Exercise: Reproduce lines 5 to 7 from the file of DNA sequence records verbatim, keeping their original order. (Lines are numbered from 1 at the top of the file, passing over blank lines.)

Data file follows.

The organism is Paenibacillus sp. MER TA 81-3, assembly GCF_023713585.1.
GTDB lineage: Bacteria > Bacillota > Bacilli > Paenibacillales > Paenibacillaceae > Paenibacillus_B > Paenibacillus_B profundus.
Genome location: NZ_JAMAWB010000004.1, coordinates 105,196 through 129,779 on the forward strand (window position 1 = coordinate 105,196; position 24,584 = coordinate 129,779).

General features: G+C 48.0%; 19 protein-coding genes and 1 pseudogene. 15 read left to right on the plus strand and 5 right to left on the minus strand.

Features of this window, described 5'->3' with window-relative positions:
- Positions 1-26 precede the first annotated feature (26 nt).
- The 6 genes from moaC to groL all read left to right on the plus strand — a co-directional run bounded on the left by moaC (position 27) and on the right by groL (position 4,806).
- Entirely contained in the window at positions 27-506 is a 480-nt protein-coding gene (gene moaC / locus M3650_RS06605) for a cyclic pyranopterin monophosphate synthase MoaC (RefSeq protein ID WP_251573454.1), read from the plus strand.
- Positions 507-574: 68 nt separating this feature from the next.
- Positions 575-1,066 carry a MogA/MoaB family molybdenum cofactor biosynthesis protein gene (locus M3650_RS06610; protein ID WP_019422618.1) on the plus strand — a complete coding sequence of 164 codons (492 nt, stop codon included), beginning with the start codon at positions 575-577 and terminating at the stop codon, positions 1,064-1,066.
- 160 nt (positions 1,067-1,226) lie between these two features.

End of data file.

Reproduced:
Features of this window, described 5'->3' with window-relative positions:
- Positions 1-26 precede the first annotated feature (26 nt).
- The 6 genes from moaC to groL all read left to right on the plus strand — a co-directional run bounded on the left by moaC (position 27) and on the right by groL (position 4,806).